Having spent a large amount of time in video calls, for work and play, and being relatively familiar with many video editing techniques the idea of replacing my webcam background was always alluring. Having poked around the topic a few times there were not too many straightforward techniques for Linux much less producing a high quality result. Having utilized Open Broadcaster Software (OBS) fairly extensively I focused on trying to stream the output to a V4L2 loopback device.


The idea was relatively simple, instead of outputting to a file or streaming service output to the loopback device. Then the loopback device could serve as my webcam in any video call application. Unfortunately, no matter what combination of settings were used it was not possible to write to the loopback device using the options available in OBS. Using an ffmpeg one can create a local rtmp server that outputs to a V4L2 loopback device.

ffmpeg -re -listen 1 -i rtmp:// -f v4l2 /dev/video17

OBS can then be configured to stream to that address. That works, but has the downside of several seconds of delay between the camera input and the output on the loopback device. The delay is reasonable considering the stream is being encoded and decoded several times with a buffer at each step.

Being aware of CatxFish/obs-virtual-cam I decided to go about writing a V42L plugin for OBS, but thankfully I searched once again and found CatxFish/obs-v4l2sink had been created just a couple months before hand.


Since my machines run openSUSE Tumblweed for which I already maintain the obs-studio package I created an obs-v4l2sink package. Everything else needed was already provided in the main repository.

zypper in obs-v4l2sink v4l2loopback-kmp-default

Given there are a number of steps that need to be performed to setup the camera and that I would be doing them repetitively I went ahead and created the following script which I then added to my tray.

tray icon


if [ ! -e /dev/video17 ] ; then
  kdesu modprobe v4l2loopback video_nr=17 exclusive_caps=1 card_label="Green-screen Webcam"

obs --profile "1080p @ 30 (vaapi)" --collection webcam-1080p --scene webcam-green-screen

Based on experimentation with different browsers exclusive_caps=1 and card_label="..." are needed to have your webcam work everywhere. My script is explicit with the profile, collection, and scene since I use OBS for a variety of other things so I need the appropriate combination for use with webcam.

Within OBS the obs-v4l2sink manifests plugin itself under Tools -> v42lsink menu item.

obs v42lsink menu

obs v42lsink dialog

Auto Start is not useful for me since it applies globally so when using OBS for other tasks it still auto starts. Otherwise, that would eliminate having to click Start everytime, but the option may fit into your workflow.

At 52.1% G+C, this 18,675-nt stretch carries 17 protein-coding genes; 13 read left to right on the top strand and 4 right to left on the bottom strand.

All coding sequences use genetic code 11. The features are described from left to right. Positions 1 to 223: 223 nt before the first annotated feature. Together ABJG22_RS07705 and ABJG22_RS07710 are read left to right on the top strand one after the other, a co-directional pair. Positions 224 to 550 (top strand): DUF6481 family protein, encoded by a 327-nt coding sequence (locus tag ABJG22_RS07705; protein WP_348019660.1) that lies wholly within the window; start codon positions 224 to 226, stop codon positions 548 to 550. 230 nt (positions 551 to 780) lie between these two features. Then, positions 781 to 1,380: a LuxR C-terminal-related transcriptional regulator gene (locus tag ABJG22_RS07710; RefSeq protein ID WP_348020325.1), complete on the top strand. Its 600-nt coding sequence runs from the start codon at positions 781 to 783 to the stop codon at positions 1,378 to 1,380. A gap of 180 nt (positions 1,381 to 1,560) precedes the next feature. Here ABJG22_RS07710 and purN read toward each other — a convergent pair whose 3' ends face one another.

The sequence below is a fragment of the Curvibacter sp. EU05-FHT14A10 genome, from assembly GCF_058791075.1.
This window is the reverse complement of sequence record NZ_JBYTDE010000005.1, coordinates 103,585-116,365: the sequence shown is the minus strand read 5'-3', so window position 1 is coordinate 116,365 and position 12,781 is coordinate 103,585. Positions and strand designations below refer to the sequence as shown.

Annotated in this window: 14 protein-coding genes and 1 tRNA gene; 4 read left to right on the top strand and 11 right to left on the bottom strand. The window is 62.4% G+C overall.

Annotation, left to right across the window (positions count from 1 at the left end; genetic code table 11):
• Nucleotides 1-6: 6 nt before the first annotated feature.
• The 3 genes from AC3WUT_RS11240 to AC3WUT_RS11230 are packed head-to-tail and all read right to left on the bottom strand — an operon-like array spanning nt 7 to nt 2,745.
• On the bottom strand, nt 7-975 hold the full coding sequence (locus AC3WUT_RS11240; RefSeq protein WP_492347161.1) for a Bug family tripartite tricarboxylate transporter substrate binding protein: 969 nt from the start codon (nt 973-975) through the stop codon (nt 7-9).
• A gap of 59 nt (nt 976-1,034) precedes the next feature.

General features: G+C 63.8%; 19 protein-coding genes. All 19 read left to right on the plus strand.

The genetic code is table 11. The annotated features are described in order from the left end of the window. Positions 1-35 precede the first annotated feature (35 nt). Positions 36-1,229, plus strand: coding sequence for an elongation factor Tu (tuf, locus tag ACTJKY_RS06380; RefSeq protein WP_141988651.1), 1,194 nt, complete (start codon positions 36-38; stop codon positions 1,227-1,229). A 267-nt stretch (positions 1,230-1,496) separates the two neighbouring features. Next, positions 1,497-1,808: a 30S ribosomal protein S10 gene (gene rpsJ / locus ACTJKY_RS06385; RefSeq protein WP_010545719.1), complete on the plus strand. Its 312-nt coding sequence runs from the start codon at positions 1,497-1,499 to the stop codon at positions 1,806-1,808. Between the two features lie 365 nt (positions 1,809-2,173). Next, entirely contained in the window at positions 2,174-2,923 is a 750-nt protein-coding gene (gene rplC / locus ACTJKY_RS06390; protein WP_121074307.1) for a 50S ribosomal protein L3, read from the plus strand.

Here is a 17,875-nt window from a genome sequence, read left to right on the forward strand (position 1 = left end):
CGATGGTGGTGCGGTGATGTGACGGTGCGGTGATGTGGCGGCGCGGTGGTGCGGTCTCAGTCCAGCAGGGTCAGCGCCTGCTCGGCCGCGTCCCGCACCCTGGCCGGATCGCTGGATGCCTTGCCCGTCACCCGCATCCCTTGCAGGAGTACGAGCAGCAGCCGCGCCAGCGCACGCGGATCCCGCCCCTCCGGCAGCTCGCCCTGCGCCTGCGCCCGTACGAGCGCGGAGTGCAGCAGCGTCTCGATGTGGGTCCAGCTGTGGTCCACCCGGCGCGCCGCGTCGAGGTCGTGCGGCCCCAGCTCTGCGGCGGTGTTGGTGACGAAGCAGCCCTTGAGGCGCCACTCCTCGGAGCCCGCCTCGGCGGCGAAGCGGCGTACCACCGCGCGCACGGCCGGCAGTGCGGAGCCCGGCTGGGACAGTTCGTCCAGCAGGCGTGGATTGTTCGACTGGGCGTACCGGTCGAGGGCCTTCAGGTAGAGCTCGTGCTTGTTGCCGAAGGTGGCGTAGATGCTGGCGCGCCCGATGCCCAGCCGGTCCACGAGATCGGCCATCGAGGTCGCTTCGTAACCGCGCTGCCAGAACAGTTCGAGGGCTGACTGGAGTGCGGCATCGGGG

OBS essentials

There are plenty of tutorials and documentation on setting up OBS, but for those unfamiliar I will include a few essentials relevant to using it for a green-screen webcam.

Configure the Video based on your desired output resolution. Depending on your webcam, size of your green-screen, and positioning of the two you may want to use different values, but otherwise set them to 1080p or 720p depending on your webcam.

obs video settings

Add a Video Capture Device (V4L2) to your scene.

obs video capture device

Add Chroma Key under Effect Filters and adjust to your liking. Then add a desired background image, video, etc to the scene behind the webcam source.

Depending on the aperture angle of your camera and the distance/size of green-screen you may need to add a Crop/Pad filter as well to reduce the source feed size within your scene.

Once complete you should have a new camera device in your browser (may need to restart it) and be able to achieve something like the following.

html5 webcam test


Originally, I used a white wall, but due to my complexion, clothing, and lighting it did not work as well as desired. Using an un-ironed, $15 green-screen with a basic white LED light in my ceiling fixture I was able to achieve a nearly perfect result.

Multiple backgrounds

I eventually added different backgrounds via multiple scenes and have my startup script randomly pick one by replacing the obs command with the following.


scene_index=$(($RANDOM % ${#scenes[@]}))

obs --profile "1080p @ 30 (vaapi)" --collection webcam-1080p --scene "$scene"

Encoding oddities

With one of my first backgrounds, a static image, I encountered folks indicating that my background was “flashing”. The video on my end, even in the video call application, did not exhibit the behavior. After calling myself I was able to reproduce the results and concluded that the re-encoding done server side was causing the effect. I resolved it by using a busier background instead of one with a large solid color for the majority.


Having used this setup for roughly two years without issue it has been worth the effort to provide a snazy background instead of a boring wall or random room background. It has also amused many others with whom I have had calls.